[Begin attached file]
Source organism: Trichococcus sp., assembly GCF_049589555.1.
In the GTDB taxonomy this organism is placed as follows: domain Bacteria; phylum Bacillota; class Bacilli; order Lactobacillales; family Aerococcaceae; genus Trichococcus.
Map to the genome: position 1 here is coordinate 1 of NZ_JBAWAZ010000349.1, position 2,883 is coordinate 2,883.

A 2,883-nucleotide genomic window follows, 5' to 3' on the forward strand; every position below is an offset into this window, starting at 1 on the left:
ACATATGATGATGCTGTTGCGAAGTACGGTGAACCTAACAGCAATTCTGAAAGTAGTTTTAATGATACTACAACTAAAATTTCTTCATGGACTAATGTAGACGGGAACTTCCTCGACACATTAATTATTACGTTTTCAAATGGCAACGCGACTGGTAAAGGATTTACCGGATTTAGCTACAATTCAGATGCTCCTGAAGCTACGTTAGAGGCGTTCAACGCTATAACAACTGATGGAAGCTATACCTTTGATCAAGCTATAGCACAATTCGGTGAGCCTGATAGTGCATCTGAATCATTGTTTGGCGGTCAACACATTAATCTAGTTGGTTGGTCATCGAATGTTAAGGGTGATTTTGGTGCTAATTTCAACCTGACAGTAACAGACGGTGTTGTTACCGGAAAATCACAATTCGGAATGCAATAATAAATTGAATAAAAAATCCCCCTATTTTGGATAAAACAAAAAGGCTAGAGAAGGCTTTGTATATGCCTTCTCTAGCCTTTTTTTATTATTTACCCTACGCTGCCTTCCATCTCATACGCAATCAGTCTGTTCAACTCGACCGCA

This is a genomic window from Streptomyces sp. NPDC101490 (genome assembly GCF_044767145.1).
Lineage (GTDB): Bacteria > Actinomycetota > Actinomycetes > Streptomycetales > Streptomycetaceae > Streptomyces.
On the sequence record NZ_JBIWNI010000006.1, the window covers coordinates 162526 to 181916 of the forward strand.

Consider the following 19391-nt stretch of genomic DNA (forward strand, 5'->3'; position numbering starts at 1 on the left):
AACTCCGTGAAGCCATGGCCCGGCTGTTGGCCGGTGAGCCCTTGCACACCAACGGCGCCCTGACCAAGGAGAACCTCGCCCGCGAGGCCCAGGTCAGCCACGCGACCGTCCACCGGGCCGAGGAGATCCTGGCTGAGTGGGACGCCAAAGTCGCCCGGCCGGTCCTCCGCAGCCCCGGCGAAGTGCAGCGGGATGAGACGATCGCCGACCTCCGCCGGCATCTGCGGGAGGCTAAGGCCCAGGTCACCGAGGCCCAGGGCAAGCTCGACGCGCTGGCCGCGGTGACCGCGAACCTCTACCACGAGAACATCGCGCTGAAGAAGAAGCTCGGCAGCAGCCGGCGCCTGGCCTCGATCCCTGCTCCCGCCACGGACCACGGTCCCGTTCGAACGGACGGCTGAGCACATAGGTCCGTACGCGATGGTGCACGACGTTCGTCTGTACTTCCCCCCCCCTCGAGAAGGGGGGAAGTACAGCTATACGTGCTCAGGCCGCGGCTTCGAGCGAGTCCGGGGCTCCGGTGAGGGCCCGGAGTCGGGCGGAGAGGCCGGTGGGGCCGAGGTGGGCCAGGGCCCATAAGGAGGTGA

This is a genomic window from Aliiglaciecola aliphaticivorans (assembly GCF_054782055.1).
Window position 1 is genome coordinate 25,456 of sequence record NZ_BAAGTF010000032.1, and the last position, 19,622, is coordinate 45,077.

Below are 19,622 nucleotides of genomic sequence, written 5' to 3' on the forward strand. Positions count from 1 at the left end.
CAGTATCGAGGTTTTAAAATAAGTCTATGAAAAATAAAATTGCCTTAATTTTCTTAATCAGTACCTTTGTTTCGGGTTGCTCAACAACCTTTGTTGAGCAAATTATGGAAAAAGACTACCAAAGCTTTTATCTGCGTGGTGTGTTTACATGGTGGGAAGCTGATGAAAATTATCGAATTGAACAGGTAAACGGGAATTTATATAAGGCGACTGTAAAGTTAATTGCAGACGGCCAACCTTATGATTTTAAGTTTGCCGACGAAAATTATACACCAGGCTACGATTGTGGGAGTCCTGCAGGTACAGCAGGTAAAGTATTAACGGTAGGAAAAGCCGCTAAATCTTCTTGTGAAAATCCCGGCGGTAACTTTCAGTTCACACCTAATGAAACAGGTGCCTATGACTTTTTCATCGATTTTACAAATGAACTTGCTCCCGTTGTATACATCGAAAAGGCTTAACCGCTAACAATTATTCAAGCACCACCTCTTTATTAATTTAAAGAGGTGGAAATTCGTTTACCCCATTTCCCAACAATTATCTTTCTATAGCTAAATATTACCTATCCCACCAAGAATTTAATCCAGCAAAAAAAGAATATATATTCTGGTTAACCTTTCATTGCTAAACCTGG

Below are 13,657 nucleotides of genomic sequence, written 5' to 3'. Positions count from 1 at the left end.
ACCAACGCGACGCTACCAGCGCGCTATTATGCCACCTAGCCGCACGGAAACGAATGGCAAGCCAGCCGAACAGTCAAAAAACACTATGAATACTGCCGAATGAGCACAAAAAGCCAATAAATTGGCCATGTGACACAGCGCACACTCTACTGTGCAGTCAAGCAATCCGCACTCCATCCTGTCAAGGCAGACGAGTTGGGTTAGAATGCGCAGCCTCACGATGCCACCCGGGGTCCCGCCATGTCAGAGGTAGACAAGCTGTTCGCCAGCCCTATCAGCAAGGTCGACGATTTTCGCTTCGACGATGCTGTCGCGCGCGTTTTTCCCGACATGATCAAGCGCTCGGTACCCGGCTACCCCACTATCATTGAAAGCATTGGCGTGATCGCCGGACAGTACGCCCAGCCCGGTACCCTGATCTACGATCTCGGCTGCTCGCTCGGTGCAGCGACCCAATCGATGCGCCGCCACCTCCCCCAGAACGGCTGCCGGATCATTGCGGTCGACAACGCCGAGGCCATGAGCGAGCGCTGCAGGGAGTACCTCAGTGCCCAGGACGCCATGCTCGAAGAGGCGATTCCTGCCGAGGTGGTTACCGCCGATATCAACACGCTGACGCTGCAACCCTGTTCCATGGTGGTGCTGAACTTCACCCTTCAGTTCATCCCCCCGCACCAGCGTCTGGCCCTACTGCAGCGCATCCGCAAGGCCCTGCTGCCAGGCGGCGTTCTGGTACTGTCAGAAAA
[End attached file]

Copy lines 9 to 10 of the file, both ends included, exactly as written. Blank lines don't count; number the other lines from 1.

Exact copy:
Consider the following 19391-nt stretch of genomic DNA (forward strand, 5'->3'; position numbering starts at 1 on the left):
AACTCCGTGAAGCCATGGCCCGGCTGTTGGCCGGTGAGCCCTTGCACACCAACGGCGCCCTGACCAAGGAGAACCTCGCCCGCGAGGCCCAGGTCAGCCACGCGACCGTCCACCGGGCCGAGGAGATCCTGGCTGAGTGGGACGCCAAAGTCGCCCGGCCGGTCCTCCGCAGCCCCGGCGAAGTGCAGCGGGATGAGACGATCGCCGACCTCCGCCGGCATCTGCGGGAGGCTAAGGCCCAGGTCACCGAGGCCCAGGGCAAGCTCGACGCGCTGGCCGCGGTGACCGCGAACCTCTACCACGAGAACATCGCGCTGAAGAAGAAGCTCGGCAGCAGCCGGCGCCTGGCCTCGATCCCTGCTCCCGCCACGGACCACGGTCCCGTTCGAACGGACGGCTGAGCACATAGGTCCGTACGCGATGGTGCACGACGTTCGTCTGTACTTCCCCCCCCCTCGAGAAGGGGGGAAGTACAGCTATACGTGCTCAGGCCGCGGCTTCGAGCGAGTCCGGGGCTCCGGTGAGGGCCCGGAGTCGGGCGGAGAGGCCGGTGGGGCCGAGGTGGGCCAGGGCCCATAAGGAGGTGA